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NFS corruption on ENOSPC (was: Re: Bugs in mkfs.xfs, device mapper, xfs,

To: Dave Chinner <david@xxxxxxxxxxxxx>
Subject: NFS corruption on ENOSPC (was: Re: Bugs in mkfs.xfs, device mapper, xfs, and /dev/ram)
From: Spelic <spelic@xxxxxxxxxxxxx>
Date: Mon, 06 Dec 2010 13:20:02 +0100
Cc: "linux-kernel@xxxxxxxxxxxxxxx" <linux-kernel@xxxxxxxxxxxxxxx>, xfs@xxxxxxxxxxx, linux-lvm@xxxxxxxxxx, linux-nfs@xxxxxxxxxxxxxxx
In-reply-to: <20101206040940.GA16103@dastard>
References: <4CF7A539.1050206@xxxxxxxxxxxxx> <4CF7A9CF.2020904@xxxxxxxxxxxxx> <20101202230743.GZ16922@dastard> <4CF8F9BE.6000604@xxxxxxxxxxxxx> <20101206040940.GA16103@dastard>
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On 12/06/2010 05:09 AM, Dave Chinner wrote:
[Files become sparse at nfs-server-side upon hitting ENOSPC if NFS client uses 
local writeback caching]

It's nice that the NFS server does local writeback caching but it
should also cache the filesystem's free space (and check it
periodically, since nfs-server is presumably not the only process
writing in that filesystem) so that it doesn't accept more data than
it can really write. Alternatively, when free space drops below 1GB
(or a reasonable size based on network speed), nfs-server should
turn off filesystem writeback caching.
This isn't a NFS server problem, or one that canbe worked around at
the server. it's a NFS _client_ problem in that it does not get
synchronous ENOSPC errors when using writeback caching. There is no
way for the NFS client to know the server is near ENOSPC conditions
prior to writing the data to the server as clients operate

If you really want your NFS clients to behave correctly when the
server goes ENOSPC, turn off writeback caching at the client side,
not the server (i.e. use sync mounts on the client side).
Write performance will suck, but if you want sane ENOSPC behaviour...

[adding NFS ML in cc]

Thank you for your very clear explanation.

Going without writeback cache is a problem (write performance sucks as you say), but guaranteeing to never reach ENOSPC also is hardly feasible, especially if humans are logged at client side and they are doing "whatever they want".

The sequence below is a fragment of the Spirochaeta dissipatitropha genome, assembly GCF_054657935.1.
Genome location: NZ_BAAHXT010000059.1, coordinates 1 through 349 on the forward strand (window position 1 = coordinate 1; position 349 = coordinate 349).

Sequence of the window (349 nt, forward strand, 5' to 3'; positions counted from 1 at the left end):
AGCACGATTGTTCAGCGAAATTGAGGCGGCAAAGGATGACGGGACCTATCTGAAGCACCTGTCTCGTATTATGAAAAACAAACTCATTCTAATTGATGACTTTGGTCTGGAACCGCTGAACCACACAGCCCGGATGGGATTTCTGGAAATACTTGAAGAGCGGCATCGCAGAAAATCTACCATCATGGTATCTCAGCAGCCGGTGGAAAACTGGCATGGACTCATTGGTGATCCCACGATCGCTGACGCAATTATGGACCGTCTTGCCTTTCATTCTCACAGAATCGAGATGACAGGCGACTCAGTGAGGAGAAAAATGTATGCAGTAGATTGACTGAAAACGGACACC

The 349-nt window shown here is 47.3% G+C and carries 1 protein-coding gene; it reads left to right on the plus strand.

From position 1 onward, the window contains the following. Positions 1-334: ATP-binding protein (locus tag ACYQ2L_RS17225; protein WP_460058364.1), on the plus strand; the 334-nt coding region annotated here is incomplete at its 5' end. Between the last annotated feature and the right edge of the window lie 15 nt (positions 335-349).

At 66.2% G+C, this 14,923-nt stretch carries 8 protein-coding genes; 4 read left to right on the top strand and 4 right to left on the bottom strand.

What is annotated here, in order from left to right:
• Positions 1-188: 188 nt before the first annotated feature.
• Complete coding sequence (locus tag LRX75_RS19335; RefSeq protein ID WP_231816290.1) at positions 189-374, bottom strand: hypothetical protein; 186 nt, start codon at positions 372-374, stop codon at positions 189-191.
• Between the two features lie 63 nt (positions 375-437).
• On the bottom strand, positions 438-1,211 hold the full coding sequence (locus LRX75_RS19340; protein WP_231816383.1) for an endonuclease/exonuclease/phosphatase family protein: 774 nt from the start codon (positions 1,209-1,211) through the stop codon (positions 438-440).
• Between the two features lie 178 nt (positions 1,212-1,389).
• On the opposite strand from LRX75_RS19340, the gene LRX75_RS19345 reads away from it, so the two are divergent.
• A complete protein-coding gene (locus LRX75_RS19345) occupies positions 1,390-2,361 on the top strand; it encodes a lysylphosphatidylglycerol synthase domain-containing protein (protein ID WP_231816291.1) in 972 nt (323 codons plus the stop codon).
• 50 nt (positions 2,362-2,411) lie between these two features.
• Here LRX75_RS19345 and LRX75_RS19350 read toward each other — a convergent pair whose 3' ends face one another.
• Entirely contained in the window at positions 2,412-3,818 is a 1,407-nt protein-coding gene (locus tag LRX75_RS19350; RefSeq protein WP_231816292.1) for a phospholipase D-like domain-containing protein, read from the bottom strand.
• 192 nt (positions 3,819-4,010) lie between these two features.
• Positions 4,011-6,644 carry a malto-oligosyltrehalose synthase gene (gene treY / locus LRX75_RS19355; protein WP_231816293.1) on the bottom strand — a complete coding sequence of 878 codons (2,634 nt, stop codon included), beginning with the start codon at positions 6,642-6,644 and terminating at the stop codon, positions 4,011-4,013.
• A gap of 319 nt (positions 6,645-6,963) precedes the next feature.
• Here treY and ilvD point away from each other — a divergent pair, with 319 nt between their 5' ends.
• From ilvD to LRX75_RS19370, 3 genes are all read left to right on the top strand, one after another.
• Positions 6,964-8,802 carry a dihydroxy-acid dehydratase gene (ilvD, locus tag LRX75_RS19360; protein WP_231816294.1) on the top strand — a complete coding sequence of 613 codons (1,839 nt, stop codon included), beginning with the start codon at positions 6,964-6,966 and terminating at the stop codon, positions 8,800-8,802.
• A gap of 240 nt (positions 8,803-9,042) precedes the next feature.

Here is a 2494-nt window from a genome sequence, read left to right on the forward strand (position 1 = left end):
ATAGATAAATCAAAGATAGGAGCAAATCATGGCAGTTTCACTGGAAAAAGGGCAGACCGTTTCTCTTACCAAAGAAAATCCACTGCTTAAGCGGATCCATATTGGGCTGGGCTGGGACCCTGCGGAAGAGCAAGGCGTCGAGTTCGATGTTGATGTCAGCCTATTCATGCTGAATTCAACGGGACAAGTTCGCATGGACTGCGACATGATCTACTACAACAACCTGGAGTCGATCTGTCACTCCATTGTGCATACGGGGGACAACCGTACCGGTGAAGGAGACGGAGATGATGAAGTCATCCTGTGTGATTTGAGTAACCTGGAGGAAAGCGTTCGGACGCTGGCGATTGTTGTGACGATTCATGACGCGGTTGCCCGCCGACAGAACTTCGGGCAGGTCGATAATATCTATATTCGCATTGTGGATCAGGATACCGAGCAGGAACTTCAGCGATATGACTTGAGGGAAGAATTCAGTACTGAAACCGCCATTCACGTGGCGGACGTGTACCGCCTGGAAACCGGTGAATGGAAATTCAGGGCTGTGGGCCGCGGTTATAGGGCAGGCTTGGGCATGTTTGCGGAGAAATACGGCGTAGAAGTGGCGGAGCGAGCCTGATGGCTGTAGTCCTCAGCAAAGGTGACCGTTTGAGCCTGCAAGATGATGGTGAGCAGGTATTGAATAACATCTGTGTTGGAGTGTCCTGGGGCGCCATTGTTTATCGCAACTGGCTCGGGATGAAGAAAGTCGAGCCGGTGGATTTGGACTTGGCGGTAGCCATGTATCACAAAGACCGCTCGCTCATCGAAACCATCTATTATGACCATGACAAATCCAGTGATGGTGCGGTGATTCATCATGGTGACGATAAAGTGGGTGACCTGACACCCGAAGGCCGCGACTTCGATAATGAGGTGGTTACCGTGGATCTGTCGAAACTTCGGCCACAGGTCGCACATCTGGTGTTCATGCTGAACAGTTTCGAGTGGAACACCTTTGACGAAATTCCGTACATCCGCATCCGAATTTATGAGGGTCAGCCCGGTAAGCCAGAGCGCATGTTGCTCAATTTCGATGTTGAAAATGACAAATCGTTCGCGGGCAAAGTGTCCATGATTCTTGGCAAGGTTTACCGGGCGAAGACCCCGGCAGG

I would suggest that either be the NFS client to do polling to see if it's near an ENOSPC and if yes disable writeback caching, or be the server to do the polling and if it finds out it's near-ENOSPC condition it sends a specific message to clients to warn them so that they can disable caching.

Performed at client side wouldn't change the NFS protocol and can be good enough if one can specify how often freespace should be polled and what is the freespace threshold. Or with just one value: specify what is the max speed at which server disk can fill (next polling period can be inferred from current free space), and maybe also specify a minimum polling period (just in case).

Regarding the last part of the email, perhaps I was not clear:

Holes in a random file!
This is data corruption, and nobody is notified of this data
corruption: no error at client side or server side!
Is it good semantics? How could client get notified of this? Some
kind of fsync maybe?
Use wireshark to determine if the server sends an ENOSPC to the
client when the first background write fails. I bet it does and that
your dd write failed with ENOSPC, too. Something stopped it writing
at 1.9GB....

No, in that case I had written 15x100MB which was more than the available space but less than available+writeback_cache. So "cat" ended by itself and never got an ENOSPC error but data never reached the disk at the other side.

However today I found that by using fsync, the problem is fortunately detected:

# time cat randfile{001..015} | pv -b | dd conv=fsync of=/mnt/nfsram/randfile
dd: fsync failed for `/mnt/nfsram/randfile': Input/output error
3072000+0 records in
3072000+0 records out
1572864000 bytes (1.6 GB) copied, 20.9101 s, 75.2 MB/s

real    0m21.364s
user    0m0.470s
sys     0m11.440s

so ok I understand that processes needing guarantees on written data should use fsync/fdatasync (which is good practice also for a local filesystem actually...)

Thank you

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